Researchers at MIT’s Computer Science and Artificial Intelligence Laboratory (CSAIL) say they’ve developed a recommendation algorithm that predicts the probability a patient’s urinary tract infection (UTI) can be treated by first- or second-line antibiotics. With this information, the model makes a recommendation for a specific treatment that selects a first-line agent as frequently as possible, without leading to an excess of treatment failures.
UTIs, which affect half of all women, add almost $4 billion a year in health care costs. Doctors often treat UTIs using antibiotics called fluoroquinolones, but they’ve been found to put women at risk of contracting other infections. They’re also associated with a higher risk of tendon injuries and life-threatening conditions like aortic tears, leading medical associations to issue guidelines recommending fluoroquinolones as “second-line treatments.” (A second-line treatment is a treatment for a disease employed after the initial treatment has failed, stopped working, or caused intolerable side effects.) Despite this, doctors with limited time and resources continue to prescribe fluoroquinolones at high rates.
The CSAIL team claims that their model, which was trained on data from more than 10,000 patients from Brigham & Women’s Hospital and Massachusetts General Hospital, would allow clinicians to reduce the use of second-line antibiotics by 67%. For patients where clinicians chose a second-line drug but the algorithm chose a first-line drug, the first-line drug ended up working more than 90% of the time. When clinicians chose an inappropriate first-line drug, the algorithm chose an appropriate first-line drug almost half of the time.
The system adopts a thresholding approach the team hopes will be intuitive for clinicians to apply to a range of drugs. Toward this goal, the model is structured to be directly embedded into electronic health records (EHR). A doctor might set the threshold treatment failure at a relatively high number like 10%, reflecting the fact that UTI treatments are unlikely to lead to life-threatening side effects. In contrast, treatments for certain bloodstream infections have a much higher risk of death, so in those cases a doctor could set the treatment failure far lower (e.g., 1%).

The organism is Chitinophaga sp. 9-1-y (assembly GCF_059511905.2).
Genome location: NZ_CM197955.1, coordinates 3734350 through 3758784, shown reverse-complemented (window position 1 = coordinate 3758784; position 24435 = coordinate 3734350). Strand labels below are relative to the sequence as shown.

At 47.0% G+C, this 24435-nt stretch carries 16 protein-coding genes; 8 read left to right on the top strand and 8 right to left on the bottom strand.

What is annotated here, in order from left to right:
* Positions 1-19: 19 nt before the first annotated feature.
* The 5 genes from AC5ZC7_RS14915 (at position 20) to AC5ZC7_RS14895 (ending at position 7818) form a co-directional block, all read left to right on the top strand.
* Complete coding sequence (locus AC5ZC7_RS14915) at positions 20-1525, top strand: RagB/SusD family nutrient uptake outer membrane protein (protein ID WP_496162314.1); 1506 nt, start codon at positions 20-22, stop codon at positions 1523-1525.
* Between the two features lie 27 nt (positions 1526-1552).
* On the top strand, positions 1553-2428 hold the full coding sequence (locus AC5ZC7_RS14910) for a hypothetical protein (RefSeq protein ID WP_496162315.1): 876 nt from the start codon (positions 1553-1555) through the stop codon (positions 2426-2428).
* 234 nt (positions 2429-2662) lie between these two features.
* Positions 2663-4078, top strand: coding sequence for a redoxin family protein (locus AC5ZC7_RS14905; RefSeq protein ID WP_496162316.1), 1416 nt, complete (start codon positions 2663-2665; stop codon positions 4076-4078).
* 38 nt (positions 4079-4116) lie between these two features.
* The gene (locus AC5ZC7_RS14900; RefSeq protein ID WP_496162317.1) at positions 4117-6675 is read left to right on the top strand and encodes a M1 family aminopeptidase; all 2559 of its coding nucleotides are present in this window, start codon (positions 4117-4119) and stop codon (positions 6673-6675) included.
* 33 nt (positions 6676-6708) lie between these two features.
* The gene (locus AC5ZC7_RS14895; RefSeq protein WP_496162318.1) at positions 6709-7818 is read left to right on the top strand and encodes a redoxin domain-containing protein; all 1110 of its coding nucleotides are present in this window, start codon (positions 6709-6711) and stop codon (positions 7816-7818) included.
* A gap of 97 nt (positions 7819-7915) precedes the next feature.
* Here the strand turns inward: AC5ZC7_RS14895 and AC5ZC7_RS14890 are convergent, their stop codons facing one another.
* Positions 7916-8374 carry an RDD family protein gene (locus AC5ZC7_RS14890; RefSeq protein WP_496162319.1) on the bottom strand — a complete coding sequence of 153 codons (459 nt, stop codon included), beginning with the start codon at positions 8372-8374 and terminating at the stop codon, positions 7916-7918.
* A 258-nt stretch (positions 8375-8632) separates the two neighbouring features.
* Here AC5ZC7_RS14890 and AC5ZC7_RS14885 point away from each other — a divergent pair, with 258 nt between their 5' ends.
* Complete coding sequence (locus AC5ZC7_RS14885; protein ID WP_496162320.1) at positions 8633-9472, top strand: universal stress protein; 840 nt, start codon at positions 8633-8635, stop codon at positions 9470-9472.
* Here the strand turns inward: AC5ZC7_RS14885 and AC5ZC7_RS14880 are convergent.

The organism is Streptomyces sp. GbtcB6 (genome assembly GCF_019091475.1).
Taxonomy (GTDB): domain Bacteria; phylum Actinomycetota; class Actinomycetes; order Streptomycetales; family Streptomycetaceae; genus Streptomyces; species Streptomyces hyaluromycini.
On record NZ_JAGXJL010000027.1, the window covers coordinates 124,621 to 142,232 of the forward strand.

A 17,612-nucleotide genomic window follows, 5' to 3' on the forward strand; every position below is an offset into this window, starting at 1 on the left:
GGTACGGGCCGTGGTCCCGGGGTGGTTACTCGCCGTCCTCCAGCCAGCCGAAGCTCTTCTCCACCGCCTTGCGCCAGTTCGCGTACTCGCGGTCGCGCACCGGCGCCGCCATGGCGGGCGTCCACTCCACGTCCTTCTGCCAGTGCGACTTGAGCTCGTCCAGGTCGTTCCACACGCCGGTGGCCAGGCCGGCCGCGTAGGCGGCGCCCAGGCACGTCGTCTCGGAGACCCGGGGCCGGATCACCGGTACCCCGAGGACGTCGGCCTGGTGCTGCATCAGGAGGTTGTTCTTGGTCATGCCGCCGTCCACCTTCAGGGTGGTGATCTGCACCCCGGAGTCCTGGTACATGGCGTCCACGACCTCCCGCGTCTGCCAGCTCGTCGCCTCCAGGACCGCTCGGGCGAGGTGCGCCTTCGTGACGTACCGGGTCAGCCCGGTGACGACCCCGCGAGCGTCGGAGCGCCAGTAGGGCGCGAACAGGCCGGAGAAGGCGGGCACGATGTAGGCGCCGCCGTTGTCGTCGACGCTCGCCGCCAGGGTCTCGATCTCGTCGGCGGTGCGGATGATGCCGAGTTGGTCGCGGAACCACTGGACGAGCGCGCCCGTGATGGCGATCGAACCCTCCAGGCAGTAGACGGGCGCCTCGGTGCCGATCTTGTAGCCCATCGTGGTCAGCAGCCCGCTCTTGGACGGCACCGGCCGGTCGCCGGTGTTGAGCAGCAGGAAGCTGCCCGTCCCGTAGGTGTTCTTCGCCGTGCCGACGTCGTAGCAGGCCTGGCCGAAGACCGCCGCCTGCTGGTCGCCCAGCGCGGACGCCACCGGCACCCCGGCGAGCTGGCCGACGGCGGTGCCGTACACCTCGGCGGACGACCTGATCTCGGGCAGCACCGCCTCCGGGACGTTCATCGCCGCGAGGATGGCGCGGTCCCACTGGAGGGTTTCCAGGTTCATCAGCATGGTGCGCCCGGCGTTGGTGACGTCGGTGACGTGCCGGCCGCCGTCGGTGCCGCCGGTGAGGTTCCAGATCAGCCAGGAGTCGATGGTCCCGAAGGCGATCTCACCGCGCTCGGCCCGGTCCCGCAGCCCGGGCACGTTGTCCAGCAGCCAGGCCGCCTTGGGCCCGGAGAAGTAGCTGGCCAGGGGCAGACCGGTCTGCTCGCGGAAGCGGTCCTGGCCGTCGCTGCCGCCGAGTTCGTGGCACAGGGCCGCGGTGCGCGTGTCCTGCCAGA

The team admits they haven’t tested their algorithm on more complicated forms of UTIs and that it hasn’t been assessed with a randomized controlled trial. Indeed, studies show that much of the data used to train algorithms for diagnosing diseases may perpetuate inequalities. A team of U.K. scientists found that almost all eye disease datasets come from patients in North America, Europe, and China, meaning eye disease-diagnosing algorithms are less certain to work well for racial groups from underrepresented countries. In another study, Stanford University researchers claimed that most of the U.S. data for studies involving medical uses of AI come from California, New York, and Massachusetts.
Moving forward, the MIT team says their efforts will focus on trials comparing usual practices to algorithm-supported medical decisions. They also plan to increase the diversity of their sample size to improve recommendations across race, ethnicity, socioeconomic status, and more complex health backgrounds. “What’s exciting about this research is that it presents a blueprint for the right way to do retrospective evaluation,” research coauthor and MIT professor David Sontag said. “We do this by showing that one can do an apples-to-apples comparison within the existing clinical practice. When we say we can reduce second-line antibiotic use and inappropriate treatment by certain percentages, we have confidence in those numbers relative to clinicians.”
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